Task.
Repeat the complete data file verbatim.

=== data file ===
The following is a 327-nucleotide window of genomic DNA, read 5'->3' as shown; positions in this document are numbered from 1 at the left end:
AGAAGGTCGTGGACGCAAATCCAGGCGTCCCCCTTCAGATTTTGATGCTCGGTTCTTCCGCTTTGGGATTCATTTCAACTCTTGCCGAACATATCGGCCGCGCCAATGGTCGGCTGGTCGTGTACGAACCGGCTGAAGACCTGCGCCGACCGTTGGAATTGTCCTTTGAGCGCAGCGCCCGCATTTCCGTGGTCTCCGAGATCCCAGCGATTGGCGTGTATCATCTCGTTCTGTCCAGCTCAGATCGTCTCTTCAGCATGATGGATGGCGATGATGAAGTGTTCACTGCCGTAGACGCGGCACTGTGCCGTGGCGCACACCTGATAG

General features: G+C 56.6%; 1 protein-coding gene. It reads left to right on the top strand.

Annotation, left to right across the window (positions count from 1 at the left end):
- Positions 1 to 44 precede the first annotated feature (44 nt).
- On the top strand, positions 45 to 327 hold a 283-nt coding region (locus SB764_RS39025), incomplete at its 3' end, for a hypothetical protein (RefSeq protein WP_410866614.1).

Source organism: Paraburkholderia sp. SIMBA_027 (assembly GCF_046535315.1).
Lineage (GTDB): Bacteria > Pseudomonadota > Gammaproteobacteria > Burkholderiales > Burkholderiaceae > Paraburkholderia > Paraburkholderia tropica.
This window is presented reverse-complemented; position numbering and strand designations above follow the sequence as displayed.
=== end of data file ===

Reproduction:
The following is a 327-nucleotide window of genomic DNA, read 5'->3' as shown; positions in this document are numbered from 1 at the left end:
AGAAGGTCGTGGACGCAAATCCAGGCGTCCCCCTTCAGATTTTGATGCTCGGTTCTTCCGCTTTGGGATTCATTTCAACTCTTGCCGAACATATCGGCCGCGCCAATGGTCGGCTGGTCGTGTACGAACCGGCTGAAGACCTGCGCCGACCGTTGGAATTGTCCTTTGAGCGCAGCGCCCGCATTTCCGTGGTCTCCGAGATCCCAGCGATTGGCGTGTATCATCTCGTTCTGTCCAGCTCAGATCGTCTCTTCAGCATGATGGATGGCGATGATGAAGTGTTCACTGCCGTAGACGCGGCACTGTGCCGTGGCGCACACCTGATAG

General features: G+C 56.6%; 1 protein-coding gene. It reads left to right on the top strand.

Annotation, left to right across the window (positions count from 1 at the left end):
- Positions 1 to 44 precede the first annotated feature (44 nt).
- On the top strand, positions 45 to 327 hold a 283-nt coding region (locus SB764_RS39025), incomplete at its 3' end, for a hypothetical protein (RefSeq protein WP_410866614.1).

Source organism: Paraburkholderia sp. SIMBA_027 (assembly GCF_046535315.1).
Lineage (GTDB): Bacteria > Pseudomonadota > Gammaproteobacteria > Burkholderiales > Burkholderiaceae > Paraburkholderia > Paraburkholderia tropica.
This window is presented reverse-complemented; position numbering and strand designations above follow the sequence as displayed.